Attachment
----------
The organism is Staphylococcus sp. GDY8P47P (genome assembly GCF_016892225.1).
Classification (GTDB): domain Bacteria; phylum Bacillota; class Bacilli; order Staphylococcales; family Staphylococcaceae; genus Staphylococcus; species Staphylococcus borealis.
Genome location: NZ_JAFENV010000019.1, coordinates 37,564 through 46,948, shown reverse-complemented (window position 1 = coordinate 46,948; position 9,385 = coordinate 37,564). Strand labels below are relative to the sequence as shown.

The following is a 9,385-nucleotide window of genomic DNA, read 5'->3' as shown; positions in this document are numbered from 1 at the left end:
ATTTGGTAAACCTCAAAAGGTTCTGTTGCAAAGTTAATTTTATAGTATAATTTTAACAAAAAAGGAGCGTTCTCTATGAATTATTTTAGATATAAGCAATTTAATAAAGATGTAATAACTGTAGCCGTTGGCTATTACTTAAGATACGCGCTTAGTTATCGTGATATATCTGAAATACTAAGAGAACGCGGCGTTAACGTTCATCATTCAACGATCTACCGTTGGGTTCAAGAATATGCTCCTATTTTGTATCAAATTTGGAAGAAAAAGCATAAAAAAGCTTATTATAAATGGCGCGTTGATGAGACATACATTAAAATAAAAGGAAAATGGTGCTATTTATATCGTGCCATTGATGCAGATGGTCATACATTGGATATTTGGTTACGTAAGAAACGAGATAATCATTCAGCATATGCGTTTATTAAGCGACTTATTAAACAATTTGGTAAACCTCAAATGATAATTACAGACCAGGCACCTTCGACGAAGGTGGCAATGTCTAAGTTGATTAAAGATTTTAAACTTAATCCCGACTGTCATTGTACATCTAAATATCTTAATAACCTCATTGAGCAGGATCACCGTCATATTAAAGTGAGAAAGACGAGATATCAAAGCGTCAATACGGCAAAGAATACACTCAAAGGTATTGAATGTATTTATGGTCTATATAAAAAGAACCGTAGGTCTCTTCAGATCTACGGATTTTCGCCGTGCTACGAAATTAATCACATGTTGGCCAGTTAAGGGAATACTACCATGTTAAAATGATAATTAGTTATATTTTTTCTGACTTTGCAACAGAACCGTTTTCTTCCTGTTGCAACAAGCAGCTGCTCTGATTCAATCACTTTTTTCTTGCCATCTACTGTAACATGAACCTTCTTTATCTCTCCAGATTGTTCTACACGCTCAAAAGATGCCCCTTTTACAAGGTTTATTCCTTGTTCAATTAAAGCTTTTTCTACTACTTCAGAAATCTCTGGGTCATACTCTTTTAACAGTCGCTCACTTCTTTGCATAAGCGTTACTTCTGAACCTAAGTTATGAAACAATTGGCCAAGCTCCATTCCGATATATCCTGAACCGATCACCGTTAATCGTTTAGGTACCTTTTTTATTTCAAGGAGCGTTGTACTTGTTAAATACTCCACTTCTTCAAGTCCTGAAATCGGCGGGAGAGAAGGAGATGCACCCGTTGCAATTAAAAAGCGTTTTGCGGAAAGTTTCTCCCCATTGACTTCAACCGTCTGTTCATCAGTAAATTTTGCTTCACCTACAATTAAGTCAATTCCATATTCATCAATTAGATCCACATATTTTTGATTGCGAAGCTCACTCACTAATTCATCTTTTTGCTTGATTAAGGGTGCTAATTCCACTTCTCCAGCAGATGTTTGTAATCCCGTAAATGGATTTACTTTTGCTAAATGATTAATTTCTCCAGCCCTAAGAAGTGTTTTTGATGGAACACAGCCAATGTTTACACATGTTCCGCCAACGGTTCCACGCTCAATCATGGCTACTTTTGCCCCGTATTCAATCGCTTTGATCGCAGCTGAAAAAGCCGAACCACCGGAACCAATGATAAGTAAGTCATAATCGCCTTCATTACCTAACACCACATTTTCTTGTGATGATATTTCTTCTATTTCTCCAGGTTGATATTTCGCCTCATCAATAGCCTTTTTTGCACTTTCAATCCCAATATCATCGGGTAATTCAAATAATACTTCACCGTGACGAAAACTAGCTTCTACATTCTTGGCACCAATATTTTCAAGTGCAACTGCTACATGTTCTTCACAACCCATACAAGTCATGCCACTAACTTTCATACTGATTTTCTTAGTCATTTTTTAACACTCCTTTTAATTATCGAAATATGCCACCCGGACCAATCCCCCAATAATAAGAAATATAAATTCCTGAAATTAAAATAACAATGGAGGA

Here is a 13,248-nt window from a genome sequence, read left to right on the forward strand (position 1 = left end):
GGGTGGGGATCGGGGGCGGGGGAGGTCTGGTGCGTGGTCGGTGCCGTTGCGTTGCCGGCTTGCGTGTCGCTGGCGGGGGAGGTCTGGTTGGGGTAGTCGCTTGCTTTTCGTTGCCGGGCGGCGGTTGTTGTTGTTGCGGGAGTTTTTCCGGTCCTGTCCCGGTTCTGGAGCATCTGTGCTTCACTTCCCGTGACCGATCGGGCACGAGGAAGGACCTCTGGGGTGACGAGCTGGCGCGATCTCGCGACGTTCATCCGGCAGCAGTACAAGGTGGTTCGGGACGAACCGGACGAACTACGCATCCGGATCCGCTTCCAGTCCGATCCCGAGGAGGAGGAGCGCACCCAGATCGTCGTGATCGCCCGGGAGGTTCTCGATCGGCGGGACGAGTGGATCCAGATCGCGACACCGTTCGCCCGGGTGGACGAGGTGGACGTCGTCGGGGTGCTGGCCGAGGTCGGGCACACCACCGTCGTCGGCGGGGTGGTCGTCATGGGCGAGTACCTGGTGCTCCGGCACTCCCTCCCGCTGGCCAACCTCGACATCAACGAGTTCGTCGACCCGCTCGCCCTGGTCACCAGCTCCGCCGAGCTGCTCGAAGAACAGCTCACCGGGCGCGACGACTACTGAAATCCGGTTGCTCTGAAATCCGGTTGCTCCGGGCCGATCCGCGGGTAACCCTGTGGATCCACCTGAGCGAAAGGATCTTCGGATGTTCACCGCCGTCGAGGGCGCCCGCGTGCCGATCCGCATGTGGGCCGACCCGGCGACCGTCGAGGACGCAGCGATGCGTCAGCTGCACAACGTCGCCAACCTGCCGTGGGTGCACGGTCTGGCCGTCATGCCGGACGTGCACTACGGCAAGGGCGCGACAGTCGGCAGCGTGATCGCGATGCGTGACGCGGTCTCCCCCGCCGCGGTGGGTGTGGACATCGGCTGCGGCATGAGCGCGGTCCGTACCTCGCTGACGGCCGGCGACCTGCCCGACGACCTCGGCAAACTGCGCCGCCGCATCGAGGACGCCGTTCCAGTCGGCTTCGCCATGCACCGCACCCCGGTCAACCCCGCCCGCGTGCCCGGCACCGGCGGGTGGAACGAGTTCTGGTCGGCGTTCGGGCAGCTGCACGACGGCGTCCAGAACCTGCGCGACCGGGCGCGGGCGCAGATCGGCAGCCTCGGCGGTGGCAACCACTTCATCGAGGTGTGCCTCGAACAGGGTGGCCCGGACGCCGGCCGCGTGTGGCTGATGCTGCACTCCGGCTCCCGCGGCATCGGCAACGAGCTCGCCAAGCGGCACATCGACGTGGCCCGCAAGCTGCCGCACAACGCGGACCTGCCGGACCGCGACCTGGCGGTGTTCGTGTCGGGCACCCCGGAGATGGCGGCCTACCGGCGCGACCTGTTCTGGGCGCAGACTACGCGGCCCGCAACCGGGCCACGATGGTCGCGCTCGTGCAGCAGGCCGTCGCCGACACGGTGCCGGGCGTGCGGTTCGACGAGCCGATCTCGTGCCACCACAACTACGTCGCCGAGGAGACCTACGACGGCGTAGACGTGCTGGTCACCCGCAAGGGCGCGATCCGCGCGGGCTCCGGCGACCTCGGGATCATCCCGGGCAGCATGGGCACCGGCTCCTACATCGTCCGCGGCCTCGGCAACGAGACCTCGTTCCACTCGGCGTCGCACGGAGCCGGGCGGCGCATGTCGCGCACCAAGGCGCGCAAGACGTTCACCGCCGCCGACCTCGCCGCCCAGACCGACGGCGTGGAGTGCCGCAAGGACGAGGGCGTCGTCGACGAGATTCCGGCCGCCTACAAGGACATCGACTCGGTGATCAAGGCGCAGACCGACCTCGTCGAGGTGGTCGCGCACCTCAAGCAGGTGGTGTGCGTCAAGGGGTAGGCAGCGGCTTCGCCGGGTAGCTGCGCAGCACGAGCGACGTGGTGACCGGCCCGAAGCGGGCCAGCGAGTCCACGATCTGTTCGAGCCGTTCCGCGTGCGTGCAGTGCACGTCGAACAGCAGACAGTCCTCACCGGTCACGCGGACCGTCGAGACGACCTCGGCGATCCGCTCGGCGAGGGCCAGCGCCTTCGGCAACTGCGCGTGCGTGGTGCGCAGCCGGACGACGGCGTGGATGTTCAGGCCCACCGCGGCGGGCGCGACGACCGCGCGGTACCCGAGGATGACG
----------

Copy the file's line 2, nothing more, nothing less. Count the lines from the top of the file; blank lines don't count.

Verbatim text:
Classification (GTDB): domain Bacteria; phylum Bacillota; class Bacilli; order Staphylococcales; family Staphylococcaceae; genus Staphylococcus; species Staphylococcus borealis.